Ein seriöses, aber lockeres Gespräch über die Börse
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Der Deal von Bear Stearns und JP Morgan: Statements und Links

26. März, 2008 ·

Einige Links und Statements zum Deal (Ãœbernahme, Bailout) von Bear Stearns und JP Morgan:

JP Morgan werde letztendlich ca. 65 Dollar pro Aktie zahlen:

Analyst Richard X. Bove’s comments came after JPMorgan Chase (JPM, Fortune 500) raised its per-share bid to $10 — or about $1.47 billion — from $2. But Bove noted the investment bank will spend just under $1 billion to buy an additional 39.5 million Bear Stearns (BSC, Fortune 500) shares by April 8, and will absorb the first $1 billion in losses from Bear Stearns’ portfolio.

While the total initial costs are about $3.44 billion, JPMorgan Chase will likely record a 12-month loss of $6 billion to unite the two companies, bringing the final per-share price to about $65 per share, he said.

CNNMoney, Bear to cost $65 per share: Analyst

Ende des freien marktwirtschaftlichen Kapitalismus, die Deregulierung (Forderungen und Umsetzung) hat ihre Grenzen erreicht:

Remember Friday March 14 2008: it was the day the dream of global free- market capitalism died. For three decades we have moved towards market-driven financial systems. By its decision to rescue Bear Stearns, the Federal Reserve, the institution responsible for monetary policy in the US, chief protagonist of free-market capitalism, declared this era over. It showed in deeds its agreement with the remark by Josef Ackermann, chief executive of Deutsche Bank, that “I no longer believe in the market’s self-healing power”. Deregulation has reached its limits.

Financial Times, The rescue of Bear Stearns marks liberalisation’s limit

(Aber wie stellt man sich denn einen “richtigen” Kollaps einer großen Bank vor (würde ich an dieser Stelle fragen)? Soll sie samt ihren Kunden, Kundengeldern und so weiter einfach verschwinden? Die Bear Stearns Aktie hat sich ja fast pulverisiert, wenn man sich den Kurs von vor einem Jahr anschaut und das JP-Morgan-Angebot (auch das auf $10 revidierte). Die Bank, eine Investmentbank mit Namen, Infrastruktur und Tradition, hat doch noch einen Wert, für den es auch (immer) einen Käufer gibt. Auch Pleitegesellschaften werden gekauft…)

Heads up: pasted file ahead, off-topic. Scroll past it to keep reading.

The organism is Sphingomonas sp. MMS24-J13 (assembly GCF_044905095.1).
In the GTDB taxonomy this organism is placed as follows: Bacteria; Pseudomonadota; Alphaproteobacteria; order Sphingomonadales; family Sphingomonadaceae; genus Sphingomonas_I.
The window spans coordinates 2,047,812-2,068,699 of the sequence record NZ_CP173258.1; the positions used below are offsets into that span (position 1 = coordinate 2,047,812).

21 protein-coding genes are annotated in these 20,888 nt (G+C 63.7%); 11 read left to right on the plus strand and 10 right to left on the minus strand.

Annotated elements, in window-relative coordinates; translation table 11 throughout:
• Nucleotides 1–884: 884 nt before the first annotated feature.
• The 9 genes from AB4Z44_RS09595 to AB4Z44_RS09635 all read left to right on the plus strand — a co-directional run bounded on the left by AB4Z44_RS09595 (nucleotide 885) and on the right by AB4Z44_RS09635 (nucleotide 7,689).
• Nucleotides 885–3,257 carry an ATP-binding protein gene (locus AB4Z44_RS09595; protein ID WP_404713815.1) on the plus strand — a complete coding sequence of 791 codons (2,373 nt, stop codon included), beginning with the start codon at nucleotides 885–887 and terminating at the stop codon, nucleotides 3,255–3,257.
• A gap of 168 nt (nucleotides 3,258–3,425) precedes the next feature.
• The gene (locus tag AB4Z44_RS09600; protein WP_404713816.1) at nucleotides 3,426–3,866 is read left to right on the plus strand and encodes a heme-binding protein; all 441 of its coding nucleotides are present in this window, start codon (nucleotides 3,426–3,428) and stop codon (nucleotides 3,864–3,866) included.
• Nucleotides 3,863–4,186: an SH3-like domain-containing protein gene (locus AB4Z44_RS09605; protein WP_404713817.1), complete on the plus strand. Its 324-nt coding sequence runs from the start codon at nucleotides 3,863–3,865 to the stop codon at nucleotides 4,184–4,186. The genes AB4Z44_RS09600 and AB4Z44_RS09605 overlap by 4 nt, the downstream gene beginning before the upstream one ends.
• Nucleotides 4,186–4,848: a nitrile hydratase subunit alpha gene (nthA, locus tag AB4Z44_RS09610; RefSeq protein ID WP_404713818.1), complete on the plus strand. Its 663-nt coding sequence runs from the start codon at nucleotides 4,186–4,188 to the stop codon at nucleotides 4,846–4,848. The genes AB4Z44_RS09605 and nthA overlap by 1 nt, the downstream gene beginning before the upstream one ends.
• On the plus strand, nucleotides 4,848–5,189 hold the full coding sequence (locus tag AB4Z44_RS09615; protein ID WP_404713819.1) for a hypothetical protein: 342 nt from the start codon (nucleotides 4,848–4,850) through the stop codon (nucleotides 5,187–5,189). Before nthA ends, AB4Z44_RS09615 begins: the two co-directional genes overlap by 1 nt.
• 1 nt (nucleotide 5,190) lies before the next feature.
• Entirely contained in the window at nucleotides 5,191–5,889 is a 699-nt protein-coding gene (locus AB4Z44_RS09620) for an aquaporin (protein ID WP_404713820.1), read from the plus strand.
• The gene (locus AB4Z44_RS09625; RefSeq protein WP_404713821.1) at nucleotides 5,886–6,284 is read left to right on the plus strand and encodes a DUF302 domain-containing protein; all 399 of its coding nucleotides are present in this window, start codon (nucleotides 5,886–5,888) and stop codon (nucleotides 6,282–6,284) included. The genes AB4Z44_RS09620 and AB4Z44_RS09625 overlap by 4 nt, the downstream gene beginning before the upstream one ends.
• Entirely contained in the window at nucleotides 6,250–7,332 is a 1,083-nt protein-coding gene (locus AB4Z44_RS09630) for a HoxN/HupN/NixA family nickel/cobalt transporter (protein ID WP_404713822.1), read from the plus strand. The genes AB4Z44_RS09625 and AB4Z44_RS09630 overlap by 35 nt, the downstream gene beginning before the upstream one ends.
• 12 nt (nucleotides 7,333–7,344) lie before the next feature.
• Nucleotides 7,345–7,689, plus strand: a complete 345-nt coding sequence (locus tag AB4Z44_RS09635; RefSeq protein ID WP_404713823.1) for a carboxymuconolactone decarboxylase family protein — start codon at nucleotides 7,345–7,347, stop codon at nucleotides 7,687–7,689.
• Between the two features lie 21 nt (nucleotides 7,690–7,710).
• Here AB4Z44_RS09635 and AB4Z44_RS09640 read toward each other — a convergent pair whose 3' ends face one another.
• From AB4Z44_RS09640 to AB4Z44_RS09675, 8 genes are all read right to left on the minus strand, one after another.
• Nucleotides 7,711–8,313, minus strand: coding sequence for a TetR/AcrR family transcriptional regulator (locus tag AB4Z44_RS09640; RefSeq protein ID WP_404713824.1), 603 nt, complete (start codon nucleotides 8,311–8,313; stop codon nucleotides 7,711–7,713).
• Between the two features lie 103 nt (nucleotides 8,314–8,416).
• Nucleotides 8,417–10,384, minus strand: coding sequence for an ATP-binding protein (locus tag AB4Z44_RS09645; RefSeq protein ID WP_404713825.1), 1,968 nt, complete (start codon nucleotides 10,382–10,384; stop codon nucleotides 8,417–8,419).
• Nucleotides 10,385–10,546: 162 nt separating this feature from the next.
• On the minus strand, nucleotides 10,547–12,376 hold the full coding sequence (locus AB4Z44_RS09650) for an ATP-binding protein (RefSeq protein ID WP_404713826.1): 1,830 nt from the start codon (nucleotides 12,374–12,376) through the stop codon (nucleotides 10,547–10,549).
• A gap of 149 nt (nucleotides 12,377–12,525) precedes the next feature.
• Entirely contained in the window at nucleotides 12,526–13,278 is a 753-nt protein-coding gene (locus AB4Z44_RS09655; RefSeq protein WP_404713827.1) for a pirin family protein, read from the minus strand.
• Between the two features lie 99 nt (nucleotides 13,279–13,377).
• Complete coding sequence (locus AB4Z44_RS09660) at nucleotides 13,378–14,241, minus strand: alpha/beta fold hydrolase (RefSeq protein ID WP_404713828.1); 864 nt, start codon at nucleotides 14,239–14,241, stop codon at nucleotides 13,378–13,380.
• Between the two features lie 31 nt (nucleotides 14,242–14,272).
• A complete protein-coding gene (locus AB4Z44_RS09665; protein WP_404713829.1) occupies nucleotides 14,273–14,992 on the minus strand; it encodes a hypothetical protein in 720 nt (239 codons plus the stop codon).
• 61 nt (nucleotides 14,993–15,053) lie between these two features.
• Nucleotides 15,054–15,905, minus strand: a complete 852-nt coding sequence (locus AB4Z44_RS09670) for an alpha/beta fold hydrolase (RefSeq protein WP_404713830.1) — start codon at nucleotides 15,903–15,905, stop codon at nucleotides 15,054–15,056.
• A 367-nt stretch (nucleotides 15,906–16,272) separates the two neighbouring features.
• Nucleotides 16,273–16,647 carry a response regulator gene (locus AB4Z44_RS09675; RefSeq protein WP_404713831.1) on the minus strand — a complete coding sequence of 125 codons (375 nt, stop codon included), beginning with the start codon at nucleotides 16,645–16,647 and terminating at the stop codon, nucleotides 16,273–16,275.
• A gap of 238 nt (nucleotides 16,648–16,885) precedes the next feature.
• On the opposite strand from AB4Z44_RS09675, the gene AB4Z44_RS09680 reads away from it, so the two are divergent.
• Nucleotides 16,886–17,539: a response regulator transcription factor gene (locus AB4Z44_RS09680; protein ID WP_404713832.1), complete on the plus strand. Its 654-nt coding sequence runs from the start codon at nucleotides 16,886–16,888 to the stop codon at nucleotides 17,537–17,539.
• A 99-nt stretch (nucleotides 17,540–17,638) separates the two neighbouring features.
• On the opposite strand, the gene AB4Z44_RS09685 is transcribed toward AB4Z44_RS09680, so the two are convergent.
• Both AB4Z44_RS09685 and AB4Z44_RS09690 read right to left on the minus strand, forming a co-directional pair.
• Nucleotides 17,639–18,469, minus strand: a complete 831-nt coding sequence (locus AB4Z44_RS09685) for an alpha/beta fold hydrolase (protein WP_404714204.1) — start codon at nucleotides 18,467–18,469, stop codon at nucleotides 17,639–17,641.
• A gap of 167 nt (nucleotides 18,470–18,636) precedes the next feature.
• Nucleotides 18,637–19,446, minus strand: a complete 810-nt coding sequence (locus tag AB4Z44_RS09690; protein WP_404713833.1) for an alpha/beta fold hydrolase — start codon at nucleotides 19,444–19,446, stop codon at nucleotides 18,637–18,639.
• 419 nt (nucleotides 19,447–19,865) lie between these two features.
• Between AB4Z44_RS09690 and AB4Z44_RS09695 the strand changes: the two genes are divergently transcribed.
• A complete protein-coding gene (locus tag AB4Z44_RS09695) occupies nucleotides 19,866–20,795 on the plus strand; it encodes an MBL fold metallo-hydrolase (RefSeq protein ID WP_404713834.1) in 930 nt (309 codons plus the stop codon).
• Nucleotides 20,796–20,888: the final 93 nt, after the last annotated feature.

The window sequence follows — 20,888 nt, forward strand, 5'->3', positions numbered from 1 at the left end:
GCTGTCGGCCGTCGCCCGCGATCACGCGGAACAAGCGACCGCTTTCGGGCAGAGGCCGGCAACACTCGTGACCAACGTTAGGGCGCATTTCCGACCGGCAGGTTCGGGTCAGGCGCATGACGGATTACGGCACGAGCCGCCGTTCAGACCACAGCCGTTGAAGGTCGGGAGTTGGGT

Moral Hazard:

The Federal Reserve put its balance sheet in harm’s way to give assurance to Bear Stearns’s creditors and extended that protection to the other primary dealers. In doing so, the Board of Governors of the Federal Reserve had to determine unanimously (since they only had five members at the time) that these were “unusual and exigent” circumstance and that failure to lend to Bear would have adverse consequences for the U.S. economy. The signaling aspect of that decision cannot help but have adverse consequences for investors’ willingness to take on risk.

Moreover, the implicit declaration that a midsize investment bank was systematically important puts any firm at least as big as Bear in the cross-hairs of speculators. In coming days, how can the Federal Reserve turn away another like-sized entity, whether primary dealer or not, that is suddenly in the marketplace’s disfavor for having used leverage to borrow at short-term maturities to fund longer-term obligations?

Und weiter (WSJ) wird eine “Alternative” beschrieben, die keine ist bzw. genau das ist, was letztendlich geschah, oder?

Consider the alternative. Officials from the Federal Reserve could have commiserated with the mendicants from Bear and pointed to the door. The Federal Reserve could have then offered its balance sheet to any financial institution willing to assume the portfolio of risky obligations from the defunct Bear to ensure that the financial system continued to function smoothly. True, the Federal Reserve would be exposed to credit risk, as it is now. But bad behavior would be punished., Our Overextended Fed

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